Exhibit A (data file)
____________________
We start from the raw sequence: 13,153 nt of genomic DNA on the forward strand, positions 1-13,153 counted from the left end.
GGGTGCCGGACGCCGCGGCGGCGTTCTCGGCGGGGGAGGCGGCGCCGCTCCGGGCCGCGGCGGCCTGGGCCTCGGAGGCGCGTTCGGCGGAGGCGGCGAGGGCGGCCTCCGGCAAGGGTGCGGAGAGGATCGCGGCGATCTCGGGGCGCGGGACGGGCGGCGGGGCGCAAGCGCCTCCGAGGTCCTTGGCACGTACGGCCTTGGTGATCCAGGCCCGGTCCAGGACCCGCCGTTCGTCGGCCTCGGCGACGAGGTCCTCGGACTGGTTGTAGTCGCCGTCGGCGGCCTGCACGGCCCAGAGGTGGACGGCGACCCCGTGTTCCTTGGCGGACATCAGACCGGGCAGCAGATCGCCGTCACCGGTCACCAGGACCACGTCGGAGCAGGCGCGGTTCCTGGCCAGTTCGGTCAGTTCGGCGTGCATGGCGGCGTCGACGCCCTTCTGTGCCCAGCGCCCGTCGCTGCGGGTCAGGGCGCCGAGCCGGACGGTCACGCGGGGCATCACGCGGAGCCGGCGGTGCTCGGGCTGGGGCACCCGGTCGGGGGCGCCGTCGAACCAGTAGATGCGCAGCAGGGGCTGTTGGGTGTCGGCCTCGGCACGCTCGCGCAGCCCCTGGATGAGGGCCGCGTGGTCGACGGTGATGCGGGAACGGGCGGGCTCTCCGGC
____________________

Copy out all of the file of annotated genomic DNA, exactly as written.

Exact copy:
We start from the raw sequence: 13,153 nt of genomic DNA on the forward strand, positions 1-13,153 counted from the left end.
GGGTGCCGGACGCCGCGGCGGCGTTCTCGGCGGGGGAGGCGGCGCCGCTCCGGGCCGCGGCGGCCTGGGCCTCGGAGGCGCGTTCGGCGGAGGCGGCGAGGGCGGCCTCCGGCAAGGGTGCGGAGAGGATCGCGGCGATCTCGGGGCGCGGGACGGGCGGCGGGGCGCAAGCGCCTCCGAGGTCCTTGGCACGTACGGCCTTGGTGATCCAGGCCCGGTCCAGGACCCGCCGTTCGTCGGCCTCGGCGACGAGGTCCTCGGACTGGTTGTAGTCGCCGTCGGCGGCCTGCACGGCCCAGAGGTGGACGGCGACCCCGTGTTCCTTGGCGGACATCAGACCGGGCAGCAGATCGCCGTCACCGGTCACCAGGACCACGTCGGAGCAGGCGCGGTTCCTGGCCAGTTCGGTCAGTTCGGCGTGCATGGCGGCGTCGACGCCCTTCTGTGCCCAGCGCCCGTCGCTGCGGGTCAGGGCGCCGAGCCGGACGGTCACGCGGGGCATCACGCGGAGCCGGCGGTGCTCGGGCTGGGGCACCCGGTCGGGGGCGCCGTCGAACCAGTAGATGCGCAGCAGGGGCTGTTGGGTGTCGGCCTCGGCACGCTCGCGCAGCCCCTGGATGAGGGCCGCGTGGTCGACGGTGATGCGGGAACGGGCGGGCTCTCCGGC